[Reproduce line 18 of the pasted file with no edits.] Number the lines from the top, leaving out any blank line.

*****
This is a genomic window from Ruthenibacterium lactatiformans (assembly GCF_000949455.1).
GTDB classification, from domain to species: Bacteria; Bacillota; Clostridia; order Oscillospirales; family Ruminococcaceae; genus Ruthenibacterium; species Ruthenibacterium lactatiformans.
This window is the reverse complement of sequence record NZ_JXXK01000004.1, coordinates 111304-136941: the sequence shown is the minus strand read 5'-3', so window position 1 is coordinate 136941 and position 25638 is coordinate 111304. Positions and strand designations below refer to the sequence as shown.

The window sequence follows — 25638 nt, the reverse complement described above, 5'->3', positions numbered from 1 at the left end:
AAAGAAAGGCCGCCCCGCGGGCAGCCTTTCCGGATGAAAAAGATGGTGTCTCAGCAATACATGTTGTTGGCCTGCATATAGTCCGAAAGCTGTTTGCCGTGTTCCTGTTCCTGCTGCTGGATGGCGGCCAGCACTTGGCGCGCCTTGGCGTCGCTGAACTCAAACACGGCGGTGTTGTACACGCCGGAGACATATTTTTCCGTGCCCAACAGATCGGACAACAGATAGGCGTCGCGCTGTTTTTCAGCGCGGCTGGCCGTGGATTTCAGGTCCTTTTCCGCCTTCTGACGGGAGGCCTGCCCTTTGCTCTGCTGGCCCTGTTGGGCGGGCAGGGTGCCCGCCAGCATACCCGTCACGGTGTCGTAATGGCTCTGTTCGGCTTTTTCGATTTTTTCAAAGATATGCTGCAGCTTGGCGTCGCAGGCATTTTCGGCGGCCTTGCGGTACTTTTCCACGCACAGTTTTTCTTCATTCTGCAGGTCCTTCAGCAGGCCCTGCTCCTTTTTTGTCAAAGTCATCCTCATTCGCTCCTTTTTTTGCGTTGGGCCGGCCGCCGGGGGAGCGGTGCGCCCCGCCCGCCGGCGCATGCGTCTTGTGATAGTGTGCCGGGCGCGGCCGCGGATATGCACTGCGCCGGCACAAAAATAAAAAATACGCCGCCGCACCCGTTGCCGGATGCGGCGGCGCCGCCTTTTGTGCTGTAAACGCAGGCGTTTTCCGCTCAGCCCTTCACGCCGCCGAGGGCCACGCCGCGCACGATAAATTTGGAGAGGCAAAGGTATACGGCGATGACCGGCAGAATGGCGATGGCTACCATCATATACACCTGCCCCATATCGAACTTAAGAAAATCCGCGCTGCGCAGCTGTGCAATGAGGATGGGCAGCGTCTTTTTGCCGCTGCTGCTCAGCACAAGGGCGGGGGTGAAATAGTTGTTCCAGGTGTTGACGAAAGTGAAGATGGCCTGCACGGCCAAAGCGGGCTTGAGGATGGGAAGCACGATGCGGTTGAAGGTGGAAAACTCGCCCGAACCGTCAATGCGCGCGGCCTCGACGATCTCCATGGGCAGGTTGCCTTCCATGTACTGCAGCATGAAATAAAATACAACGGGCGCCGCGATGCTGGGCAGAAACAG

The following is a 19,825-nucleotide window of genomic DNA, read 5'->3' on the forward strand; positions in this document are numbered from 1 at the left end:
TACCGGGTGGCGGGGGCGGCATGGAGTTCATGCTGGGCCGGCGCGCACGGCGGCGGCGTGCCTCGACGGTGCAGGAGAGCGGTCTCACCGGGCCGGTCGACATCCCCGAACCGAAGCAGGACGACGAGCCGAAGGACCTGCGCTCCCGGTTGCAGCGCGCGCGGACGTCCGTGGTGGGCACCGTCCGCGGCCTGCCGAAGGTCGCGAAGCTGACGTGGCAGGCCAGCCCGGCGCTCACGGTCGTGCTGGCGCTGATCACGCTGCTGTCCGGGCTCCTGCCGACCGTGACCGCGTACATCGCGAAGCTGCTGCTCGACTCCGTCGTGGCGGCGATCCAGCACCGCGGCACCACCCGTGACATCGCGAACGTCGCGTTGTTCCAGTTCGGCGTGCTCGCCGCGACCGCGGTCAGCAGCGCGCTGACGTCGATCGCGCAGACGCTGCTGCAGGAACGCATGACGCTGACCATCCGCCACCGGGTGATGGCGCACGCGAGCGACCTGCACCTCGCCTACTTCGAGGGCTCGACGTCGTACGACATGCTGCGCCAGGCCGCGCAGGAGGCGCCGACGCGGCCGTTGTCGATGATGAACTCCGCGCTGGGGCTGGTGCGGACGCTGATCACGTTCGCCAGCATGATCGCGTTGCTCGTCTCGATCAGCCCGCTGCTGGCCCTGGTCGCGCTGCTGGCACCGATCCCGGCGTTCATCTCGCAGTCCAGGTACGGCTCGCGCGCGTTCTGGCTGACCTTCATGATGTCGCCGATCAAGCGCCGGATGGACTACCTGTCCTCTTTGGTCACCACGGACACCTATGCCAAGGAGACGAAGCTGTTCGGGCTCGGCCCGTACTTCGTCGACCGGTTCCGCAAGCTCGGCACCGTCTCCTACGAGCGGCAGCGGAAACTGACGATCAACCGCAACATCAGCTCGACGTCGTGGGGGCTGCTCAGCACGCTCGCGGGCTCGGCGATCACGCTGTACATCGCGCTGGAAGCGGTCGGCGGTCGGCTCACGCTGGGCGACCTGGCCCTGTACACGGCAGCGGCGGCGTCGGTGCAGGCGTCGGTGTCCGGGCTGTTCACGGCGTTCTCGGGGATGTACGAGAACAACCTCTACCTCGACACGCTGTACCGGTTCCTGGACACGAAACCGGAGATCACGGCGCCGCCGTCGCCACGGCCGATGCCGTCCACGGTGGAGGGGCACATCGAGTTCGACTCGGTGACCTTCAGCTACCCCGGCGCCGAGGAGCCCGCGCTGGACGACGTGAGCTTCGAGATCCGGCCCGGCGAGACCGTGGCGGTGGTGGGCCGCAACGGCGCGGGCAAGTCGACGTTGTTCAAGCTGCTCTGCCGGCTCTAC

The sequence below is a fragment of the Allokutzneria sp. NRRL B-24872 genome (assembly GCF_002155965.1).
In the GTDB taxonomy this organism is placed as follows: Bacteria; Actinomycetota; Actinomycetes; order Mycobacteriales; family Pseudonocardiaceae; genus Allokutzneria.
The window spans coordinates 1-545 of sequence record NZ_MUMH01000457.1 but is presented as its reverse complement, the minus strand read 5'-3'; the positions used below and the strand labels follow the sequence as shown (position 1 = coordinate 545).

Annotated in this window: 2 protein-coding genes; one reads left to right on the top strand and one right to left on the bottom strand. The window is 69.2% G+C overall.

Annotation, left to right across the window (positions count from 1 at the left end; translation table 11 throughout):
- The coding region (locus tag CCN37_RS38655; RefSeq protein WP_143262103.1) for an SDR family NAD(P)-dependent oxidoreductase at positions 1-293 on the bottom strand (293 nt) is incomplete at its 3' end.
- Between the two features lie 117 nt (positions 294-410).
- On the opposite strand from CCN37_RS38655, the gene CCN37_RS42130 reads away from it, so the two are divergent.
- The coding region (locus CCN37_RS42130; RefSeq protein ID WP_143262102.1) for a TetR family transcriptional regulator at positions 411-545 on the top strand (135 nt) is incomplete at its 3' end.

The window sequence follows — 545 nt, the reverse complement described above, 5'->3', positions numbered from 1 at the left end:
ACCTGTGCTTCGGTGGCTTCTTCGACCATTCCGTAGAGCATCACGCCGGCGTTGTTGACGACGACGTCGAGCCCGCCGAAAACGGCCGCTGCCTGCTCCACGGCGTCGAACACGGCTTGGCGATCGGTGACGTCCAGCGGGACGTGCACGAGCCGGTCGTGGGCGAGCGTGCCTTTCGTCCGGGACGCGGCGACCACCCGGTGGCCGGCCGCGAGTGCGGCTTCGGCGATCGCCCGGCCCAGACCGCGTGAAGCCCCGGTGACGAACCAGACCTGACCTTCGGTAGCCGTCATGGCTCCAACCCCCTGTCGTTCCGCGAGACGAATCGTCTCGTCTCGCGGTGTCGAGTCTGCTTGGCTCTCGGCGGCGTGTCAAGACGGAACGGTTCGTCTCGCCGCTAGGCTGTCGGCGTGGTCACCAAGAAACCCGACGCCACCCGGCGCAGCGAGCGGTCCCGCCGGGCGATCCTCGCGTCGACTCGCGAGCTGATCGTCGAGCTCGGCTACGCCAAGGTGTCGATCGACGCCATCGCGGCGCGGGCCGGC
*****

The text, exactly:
ACCTGTGCTTCGGTGGCTTCTTCGACCATTCCGTAGAGCATCACGCCGGCGTTGTTGACGACGACGTCGAGCCCGCCGAAAACGGCCGCTGCCTGCTCCACGGCGTCGAACACGGCTTGGCGATCGGTGACGTCCAGCGGGACGTGCACGAGCCGGTCGTGGGCGAGCGTGCCTTTCGTCCGGGACGCGGCGACCACCCGGTGGCCGGCCGCGAGTGCGGCTTCGGCGATCGCCCGGCCCAGACCGCGTGAAGCCCCGGTGACGAACCAGACCTGACCTTCGGTAGCCGTCATGGCTCCAACCCCCTGTCGTTCCGCGAGACGAATCGTCTCGTCTCGCGGTGTCGAGTCTGCTTGGCTCTCGGCGGCGTGTCAAGACGGAACGGTTCGTCTCGCCGCTAGGCTGTCGGCGTGGTCACCAAGAAACCCGACGCCACCCGGCGCAGCGAGCGGTCCCGCCGGGCGATCCTCGCGTCGACTCGCGAGCTGATCGTCGAGCTCGGCTACGCCAAGGTGTCGATCGACGCCATCGCGGCGCGGGCCGGC